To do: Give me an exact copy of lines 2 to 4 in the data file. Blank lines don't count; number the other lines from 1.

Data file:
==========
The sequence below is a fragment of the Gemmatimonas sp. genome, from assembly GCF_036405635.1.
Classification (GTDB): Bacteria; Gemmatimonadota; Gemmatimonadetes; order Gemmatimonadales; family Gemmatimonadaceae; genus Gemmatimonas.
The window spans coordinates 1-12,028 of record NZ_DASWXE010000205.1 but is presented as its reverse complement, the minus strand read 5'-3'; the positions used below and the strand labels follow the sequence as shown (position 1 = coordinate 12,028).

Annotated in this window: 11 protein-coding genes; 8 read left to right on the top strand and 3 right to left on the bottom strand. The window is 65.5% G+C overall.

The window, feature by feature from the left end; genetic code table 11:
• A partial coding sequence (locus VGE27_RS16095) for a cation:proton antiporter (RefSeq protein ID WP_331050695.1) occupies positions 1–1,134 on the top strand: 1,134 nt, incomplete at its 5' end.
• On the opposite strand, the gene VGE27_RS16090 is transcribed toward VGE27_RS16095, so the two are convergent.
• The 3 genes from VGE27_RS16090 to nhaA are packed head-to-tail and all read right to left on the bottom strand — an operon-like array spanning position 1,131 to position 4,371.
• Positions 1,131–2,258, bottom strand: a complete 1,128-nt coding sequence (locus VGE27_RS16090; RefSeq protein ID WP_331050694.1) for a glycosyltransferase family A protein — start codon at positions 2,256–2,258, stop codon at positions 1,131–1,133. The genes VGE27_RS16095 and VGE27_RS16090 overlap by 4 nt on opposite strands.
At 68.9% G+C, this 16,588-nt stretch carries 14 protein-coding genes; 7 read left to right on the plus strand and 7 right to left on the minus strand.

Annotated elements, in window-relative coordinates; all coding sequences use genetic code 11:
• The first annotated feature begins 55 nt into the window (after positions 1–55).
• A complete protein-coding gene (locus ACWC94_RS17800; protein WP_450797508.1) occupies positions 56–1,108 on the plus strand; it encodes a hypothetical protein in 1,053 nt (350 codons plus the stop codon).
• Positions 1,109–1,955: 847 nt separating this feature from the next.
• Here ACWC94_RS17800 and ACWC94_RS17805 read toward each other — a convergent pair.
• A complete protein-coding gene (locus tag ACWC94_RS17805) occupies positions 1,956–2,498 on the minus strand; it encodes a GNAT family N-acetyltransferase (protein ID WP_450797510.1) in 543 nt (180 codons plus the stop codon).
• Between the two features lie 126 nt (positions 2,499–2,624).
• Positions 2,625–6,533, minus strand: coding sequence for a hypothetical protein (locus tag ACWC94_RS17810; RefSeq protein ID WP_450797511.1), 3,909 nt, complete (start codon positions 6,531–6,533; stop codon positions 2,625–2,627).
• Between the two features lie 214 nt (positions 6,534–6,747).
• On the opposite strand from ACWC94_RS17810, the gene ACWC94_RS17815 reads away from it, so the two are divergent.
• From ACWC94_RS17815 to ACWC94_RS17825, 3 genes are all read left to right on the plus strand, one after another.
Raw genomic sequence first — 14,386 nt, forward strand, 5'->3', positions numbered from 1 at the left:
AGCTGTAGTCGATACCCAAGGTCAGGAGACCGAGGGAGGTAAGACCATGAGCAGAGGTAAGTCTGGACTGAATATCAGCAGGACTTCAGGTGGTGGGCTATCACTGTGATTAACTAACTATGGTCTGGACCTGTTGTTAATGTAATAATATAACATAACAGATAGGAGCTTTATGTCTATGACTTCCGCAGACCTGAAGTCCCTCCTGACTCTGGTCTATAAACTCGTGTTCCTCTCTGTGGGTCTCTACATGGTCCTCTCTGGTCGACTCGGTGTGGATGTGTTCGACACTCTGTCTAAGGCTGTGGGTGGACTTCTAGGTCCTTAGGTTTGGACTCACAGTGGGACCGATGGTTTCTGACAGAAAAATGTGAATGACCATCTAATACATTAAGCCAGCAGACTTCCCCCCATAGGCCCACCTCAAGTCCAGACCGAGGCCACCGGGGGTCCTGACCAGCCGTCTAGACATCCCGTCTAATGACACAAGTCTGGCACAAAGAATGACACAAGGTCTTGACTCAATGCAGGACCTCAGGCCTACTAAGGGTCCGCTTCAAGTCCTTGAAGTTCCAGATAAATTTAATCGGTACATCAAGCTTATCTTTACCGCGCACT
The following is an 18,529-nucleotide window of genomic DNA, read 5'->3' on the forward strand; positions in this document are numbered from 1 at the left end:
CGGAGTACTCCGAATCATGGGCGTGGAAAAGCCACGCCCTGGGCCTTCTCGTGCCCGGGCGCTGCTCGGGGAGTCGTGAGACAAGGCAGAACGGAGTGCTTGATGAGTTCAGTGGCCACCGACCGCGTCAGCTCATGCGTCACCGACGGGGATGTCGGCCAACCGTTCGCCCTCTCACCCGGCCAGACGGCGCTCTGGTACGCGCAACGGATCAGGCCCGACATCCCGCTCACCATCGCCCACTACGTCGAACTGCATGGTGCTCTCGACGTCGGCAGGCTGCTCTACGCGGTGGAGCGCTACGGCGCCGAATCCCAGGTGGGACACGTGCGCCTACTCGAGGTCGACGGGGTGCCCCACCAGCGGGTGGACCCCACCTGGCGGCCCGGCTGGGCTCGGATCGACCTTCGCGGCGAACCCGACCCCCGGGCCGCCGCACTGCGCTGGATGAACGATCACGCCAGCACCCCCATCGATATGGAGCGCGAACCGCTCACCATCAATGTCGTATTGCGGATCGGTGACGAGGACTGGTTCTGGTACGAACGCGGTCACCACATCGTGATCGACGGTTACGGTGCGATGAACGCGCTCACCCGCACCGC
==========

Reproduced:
Classification (GTDB): Bacteria; Gemmatimonadota; Gemmatimonadetes; order Gemmatimonadales; family Gemmatimonadaceae; genus Gemmatimonas.
The window spans coordinates 1-12,028 of record NZ_DASWXE010000205.1 but is presented as its reverse complement, the minus strand read 5'-3'; the positions used below and the strand labels follow the sequence as shown (position 1 = coordinate 12,028).

Annotated in this window: 11 protein-coding genes; 8 read left to right on the top strand and 3 right to left on the bottom strand. The window is 65.5% G+C overall.